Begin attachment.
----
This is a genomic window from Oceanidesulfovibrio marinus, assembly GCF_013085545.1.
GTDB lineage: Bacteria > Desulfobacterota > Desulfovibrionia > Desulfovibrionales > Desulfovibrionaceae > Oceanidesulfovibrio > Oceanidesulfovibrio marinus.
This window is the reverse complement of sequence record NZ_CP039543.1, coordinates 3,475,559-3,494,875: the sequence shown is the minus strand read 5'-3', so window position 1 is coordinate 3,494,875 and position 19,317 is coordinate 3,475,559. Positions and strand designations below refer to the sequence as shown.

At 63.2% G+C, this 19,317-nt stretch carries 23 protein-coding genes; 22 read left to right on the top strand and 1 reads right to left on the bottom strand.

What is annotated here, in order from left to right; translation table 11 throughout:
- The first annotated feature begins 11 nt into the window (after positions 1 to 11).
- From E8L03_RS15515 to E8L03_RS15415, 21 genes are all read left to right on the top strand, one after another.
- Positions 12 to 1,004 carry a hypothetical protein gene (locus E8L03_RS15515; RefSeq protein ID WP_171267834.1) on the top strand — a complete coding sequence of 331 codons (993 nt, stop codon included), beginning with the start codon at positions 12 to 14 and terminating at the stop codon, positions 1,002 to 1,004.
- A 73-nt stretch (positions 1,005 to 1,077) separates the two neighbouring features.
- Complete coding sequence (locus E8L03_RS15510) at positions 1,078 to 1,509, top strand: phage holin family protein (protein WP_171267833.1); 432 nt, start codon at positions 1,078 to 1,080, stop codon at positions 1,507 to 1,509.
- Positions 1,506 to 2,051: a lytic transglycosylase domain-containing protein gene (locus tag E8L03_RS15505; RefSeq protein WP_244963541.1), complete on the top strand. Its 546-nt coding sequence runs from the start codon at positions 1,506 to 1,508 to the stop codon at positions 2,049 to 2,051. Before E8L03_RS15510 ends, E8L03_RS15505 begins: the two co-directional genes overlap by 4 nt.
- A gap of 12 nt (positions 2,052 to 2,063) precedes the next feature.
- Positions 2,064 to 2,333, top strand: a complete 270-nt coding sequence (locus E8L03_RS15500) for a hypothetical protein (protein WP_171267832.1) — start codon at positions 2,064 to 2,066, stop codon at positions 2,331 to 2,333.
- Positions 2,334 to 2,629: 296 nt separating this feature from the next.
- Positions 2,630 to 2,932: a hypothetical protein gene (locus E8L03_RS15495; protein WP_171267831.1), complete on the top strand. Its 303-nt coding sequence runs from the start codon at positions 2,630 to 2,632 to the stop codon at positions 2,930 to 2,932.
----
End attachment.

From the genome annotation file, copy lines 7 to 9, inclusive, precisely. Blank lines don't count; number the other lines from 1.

- From E8L03_RS15515 to E8L03_RS15415, 21 genes are all read left to right on the top strand, one after another.
- Positions 12 to 1,004 carry a hypothetical protein gene (locus E8L03_RS15515; RefSeq protein ID WP_171267834.1) on the top strand — a complete coding sequence of 331 codons (993 nt, stop codon included), beginning with the start codon at positions 12 to 14 and terminating at the stop codon, positions 1,002 to 1,004.
- A 73-nt stretch (positions 1,005 to 1,077) separates the two neighbouring features.